Strung like beads along the northeast edge of the Caribbean, the Leeward Islands are tiny, remote and beautiful, with azure waters drawing tourists from around the world.
The wild isolation that made St Barts, St Martin, Anguilla and the Virgin Islands holiday paradises has turned them into cutoff, chaotic nightmares in the wake of Hurricane Irma, which left 22 people dead, mostly in the Leeward Islands. Looting and lawlessness were reported yesterday by both French and Dutch authorities.
The then Category five storm snapped the islands' links to the outside world with a direct hit, pounding small airports, decapitating cellphone towers, filling harbours with overturned, crushed boats and leaving tourists and locals desperate to flee. The situation worsened with Category four Hurricane Jose, which shut airports and halted emergency boat traffic.
Looting, gunshots and a lack of clean drinking water were reported on the French territory of St Martin. Federal officials deployed C-130s to evacuate hundreds of US citizens from the island to Puerto Rico. The USS Wasp evacuated hospital patients from St Thomas in the Virgin Islands to St Croix and Puerto Rico. The Norwegian Cruise Line used a cruise ship to rescue 2000 tourists.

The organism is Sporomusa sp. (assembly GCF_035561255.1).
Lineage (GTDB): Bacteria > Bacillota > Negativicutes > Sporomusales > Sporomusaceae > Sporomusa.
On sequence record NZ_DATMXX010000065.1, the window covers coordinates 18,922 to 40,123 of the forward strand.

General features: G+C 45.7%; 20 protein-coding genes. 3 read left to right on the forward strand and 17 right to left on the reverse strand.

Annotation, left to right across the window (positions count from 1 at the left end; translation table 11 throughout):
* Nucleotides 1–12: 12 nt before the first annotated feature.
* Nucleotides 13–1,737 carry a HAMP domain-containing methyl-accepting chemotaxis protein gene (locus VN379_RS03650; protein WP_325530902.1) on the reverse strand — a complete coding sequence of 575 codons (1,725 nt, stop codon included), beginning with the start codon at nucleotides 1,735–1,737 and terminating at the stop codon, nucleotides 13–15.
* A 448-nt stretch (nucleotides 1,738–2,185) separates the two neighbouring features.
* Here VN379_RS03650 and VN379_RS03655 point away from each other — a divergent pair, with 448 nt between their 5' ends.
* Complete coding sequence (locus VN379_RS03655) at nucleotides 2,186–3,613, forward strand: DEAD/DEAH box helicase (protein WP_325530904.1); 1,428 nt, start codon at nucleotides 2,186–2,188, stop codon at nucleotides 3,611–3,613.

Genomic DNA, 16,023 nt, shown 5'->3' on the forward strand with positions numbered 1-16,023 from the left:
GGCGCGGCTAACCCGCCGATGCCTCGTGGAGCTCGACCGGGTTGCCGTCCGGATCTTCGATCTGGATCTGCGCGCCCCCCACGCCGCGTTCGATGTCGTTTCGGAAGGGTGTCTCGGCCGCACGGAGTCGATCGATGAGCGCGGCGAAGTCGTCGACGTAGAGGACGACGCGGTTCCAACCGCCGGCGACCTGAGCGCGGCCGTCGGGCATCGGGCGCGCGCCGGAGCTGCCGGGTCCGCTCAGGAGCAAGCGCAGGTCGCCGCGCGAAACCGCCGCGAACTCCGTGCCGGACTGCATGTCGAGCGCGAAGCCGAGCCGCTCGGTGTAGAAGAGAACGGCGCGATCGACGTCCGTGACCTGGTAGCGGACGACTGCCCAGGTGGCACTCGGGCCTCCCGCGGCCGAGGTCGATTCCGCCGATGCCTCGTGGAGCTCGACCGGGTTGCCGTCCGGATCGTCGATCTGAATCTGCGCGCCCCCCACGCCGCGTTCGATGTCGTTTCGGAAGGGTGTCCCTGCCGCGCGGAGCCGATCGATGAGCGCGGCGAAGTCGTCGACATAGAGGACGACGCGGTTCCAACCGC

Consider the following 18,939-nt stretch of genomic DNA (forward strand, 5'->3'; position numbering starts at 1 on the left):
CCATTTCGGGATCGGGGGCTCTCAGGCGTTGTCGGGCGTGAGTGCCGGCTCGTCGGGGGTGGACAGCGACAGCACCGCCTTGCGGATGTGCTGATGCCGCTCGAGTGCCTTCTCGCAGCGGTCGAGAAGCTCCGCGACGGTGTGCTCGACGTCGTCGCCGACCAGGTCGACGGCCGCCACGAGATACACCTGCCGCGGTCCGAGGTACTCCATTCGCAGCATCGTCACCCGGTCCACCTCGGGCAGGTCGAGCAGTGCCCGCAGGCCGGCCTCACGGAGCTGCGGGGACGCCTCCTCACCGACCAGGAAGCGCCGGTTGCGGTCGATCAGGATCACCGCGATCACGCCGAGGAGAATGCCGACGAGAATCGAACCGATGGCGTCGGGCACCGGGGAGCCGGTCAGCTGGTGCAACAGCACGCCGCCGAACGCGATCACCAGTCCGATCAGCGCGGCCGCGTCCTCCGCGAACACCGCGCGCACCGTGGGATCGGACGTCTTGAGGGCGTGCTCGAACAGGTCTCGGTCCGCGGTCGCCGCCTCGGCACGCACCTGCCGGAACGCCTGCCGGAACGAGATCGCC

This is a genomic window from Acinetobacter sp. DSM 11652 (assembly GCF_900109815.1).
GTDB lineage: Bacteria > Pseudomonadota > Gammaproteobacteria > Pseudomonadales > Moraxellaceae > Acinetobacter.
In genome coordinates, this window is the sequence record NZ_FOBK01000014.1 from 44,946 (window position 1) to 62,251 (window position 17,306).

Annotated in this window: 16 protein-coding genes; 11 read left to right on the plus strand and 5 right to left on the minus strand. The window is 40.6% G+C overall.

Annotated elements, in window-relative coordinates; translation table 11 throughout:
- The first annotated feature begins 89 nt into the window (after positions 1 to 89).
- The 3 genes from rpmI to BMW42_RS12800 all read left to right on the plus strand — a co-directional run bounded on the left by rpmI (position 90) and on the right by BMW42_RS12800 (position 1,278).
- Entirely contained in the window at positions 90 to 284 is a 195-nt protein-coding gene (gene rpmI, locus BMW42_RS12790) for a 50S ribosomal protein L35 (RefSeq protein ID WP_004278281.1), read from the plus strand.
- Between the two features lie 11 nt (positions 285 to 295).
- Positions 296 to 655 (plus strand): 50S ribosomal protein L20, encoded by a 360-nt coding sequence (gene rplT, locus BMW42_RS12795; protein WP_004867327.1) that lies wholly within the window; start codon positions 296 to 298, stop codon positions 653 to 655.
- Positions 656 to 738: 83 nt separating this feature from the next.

Carol Basch, a 53-year-old document analyst from Savannah, Georgia, was among those evacuated to Puerto Rico. When Irma hit St Martin, she huddled for four hours in a hotel bathroom, hearing furniture being tossed around her room. She said locals had welcomed her into their house and gave her food and a sofa to sleep on.
More than 1100 police, military officials and others were deployed to St Martin and St Barts. France is sending more Foreign Legion troops and paratroopers starting today.
In Dutch St Maarten, 70 per cent of houses were badly damaged or destroyed, leaving much of the 40,000 population in public shelters. Some 230 Dutch troops and police were patrolling to maintain order and deliver aid and a further 200 would arrive. Britain announced a package of 42 million for Anguilla, British Virgin Islands and Turks & Caicos.
Once known for pink sandy beaches, the island of Barbuda is now a disaster zone. Its people fared better than those on other islands, since its sister island Antigua was only a 1.5-hour boat ride or a 20-minute flight away.
Irma also battered Cuba. Coastal cities were clobbered by high winds that upended trees, toppled utility poles and scattered debris across streets. Roads were blocked and a museum was in ruins.